"Malcolm in the Middle" is the freshest, funniest new comedy of the year.

That said, this is not an unequivocal recommendation. The show is a laugh-out-loud funny, skewed look at the American family that rings surprisingly true. But the pilot goes more than a bit over the top at times. Like when three young brothers try to eat breakfast while their mother shaves their extraordinarily hirsute father's back as he stands naked in the kitchen.

He is, at least, reading a strategically placed newspaper.

Or the scene when the frazzled mother, running around the house doing the laundry, answers the front door topless. Thank goodness for that strategically placed laundry basket.

That is juxtaposed with some wonderfully subtle humor, like when the boys walk down the sidewalk and the houses on either side of theirs are for sale.

"Malcolm" (Sunday, 7:30 p.m., Ch. 13) centers on middle child Malcolm (Frankie Muniz), a kid with three brothers who wants to be just like everyone else. That's made more difficult when his teacher (Catherine Lloyd Burns) discovers that he's a genius with an IQ of 165.

His parents, Lois (Jane Kaczmarek) and Hal (Bryan Cranston), are stunned and thrilled that Malcolm is placed in the gifted class at school. Malcolm isn't thrilled because that makes him a Krelboyne — a k a, a nerd.

And being a genius doesn't make it any easier to deal with his brothers, who continually torture each other, both verbally and physically. Oldest brother Francis (Christopher Kennedy Masterson) has been sent to military school after a series of misadventures, second-oldest Reese (Justin Berfield) loves to beat up on Malcolm and Dewey (Erik Per Sullivan), the youngest, is just trying to survive.

Part of what makes "Malcolm" such a delight is that it didn't just roll off the TV sitcom assembly line — its creator-executive producer, Linwood Boomer, said he never expected it to get on the air.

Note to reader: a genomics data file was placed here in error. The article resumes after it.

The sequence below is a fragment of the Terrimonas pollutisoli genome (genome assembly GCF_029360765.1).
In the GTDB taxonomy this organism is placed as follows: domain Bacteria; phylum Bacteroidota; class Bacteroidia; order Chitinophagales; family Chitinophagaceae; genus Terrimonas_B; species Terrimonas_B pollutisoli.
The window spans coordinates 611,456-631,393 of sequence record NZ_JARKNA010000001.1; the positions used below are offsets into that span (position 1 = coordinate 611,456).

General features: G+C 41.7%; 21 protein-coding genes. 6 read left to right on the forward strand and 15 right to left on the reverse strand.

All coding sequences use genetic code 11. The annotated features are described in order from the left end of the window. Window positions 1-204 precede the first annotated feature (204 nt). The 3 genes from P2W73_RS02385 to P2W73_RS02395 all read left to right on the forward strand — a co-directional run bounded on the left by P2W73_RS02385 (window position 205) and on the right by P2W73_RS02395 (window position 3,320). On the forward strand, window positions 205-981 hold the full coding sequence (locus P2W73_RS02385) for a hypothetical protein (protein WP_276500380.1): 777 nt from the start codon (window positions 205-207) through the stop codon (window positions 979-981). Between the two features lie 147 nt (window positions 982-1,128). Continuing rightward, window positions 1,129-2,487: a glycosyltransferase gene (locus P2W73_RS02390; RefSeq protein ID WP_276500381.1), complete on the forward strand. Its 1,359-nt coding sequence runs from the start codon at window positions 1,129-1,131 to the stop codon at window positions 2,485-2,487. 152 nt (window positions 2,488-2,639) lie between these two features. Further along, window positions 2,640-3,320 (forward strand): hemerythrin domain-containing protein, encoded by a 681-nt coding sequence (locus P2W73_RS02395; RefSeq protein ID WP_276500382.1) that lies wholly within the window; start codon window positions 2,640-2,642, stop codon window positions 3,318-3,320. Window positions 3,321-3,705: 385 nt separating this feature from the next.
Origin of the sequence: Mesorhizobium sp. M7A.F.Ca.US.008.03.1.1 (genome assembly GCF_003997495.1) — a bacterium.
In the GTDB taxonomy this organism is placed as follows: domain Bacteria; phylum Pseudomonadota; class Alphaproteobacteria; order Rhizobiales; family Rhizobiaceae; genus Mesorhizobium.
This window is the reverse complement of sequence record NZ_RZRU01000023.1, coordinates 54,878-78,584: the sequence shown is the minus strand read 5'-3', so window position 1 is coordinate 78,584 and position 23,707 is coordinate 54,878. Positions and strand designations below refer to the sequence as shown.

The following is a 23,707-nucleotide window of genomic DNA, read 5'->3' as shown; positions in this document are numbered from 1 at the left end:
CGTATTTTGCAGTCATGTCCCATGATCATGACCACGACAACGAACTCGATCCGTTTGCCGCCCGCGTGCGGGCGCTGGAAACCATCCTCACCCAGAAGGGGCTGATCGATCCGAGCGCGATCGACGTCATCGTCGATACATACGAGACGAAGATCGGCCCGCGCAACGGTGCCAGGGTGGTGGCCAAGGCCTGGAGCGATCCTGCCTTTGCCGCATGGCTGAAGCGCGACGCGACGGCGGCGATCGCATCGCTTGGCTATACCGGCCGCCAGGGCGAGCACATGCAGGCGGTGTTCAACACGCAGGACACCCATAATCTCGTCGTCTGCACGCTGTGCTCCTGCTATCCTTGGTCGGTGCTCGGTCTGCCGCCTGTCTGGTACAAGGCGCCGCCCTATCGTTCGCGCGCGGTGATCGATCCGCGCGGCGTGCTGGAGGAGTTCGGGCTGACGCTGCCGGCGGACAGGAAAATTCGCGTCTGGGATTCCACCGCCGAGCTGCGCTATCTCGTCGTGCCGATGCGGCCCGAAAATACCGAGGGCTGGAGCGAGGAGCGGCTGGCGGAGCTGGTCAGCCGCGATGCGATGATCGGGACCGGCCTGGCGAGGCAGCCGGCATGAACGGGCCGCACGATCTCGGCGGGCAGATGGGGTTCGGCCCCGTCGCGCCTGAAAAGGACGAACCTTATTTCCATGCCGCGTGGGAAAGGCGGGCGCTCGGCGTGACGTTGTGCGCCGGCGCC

"I really was just sort writing sort of a very self-serving version of my childhood and the way I remember it," he said. "Probably 90 percent of it is exaggeration and outright lies. . . . I just think of it as sort of ludicrous and funny and harmless.

"The script wasn't written to get picked up. I had some free time. It was just something that had been rolling around in my head for a long time. I wrote the script thinking it was going to end up in a drawer for the rest of my life."

Boomer knows what he's writing, although he says that his family was "far more functional and far less entertaining that these people are." A former writer-producer on "3rd Rock from the Sun," he's also a former actor — he played Adam on "Little House on the Prairie" from 1978-81.

This promising show actually improves from its first to its second to its third episode. And the second and third episodes dial the tastelessness way back.

The casting is great, particularly 13-year-old Muniz — the best child actor on TV since Fred Savage in "The Wonder Years" — and Kaczmarek, who's nothing short of fabulous as the harried mother who nonetheless always seems to be on top of things. (She just lets a lot of it slide by, choosing to pick her battles in the child-rearing wars.)

"Malcolm" certainly doesn't present the ideal American family. But it is a comedy, and it does operate from a central core of those elusive family values.

"I don't think there is anything about the show that says, 'This is a good example of parenting,' " Boomer said. "I have so much sympathy for these characters, but I think the alternative is to trot out perfect parents that always do everything right and have all the answers. . . . I think putting a bunch of fake images that no one can live up to is just as harmful as saying, 'These people are trying. They screw up half the time. Their heart's in the right place.' "

And there are some truly uplifting, almost sweet moments — again, in a rather skewed sort of way. Like in the second episode, when the family has been stunned with a demonstration of just how smart Malcolm really is. How he's not like the rest of them, which is what Malcolm fears most.

After a few moments, however, Hal starts off a round of kidding and teasing that lets Malcolm and the audience know everything is going to be alright — that, despite his smarts, he's still one of the family. It's television magic.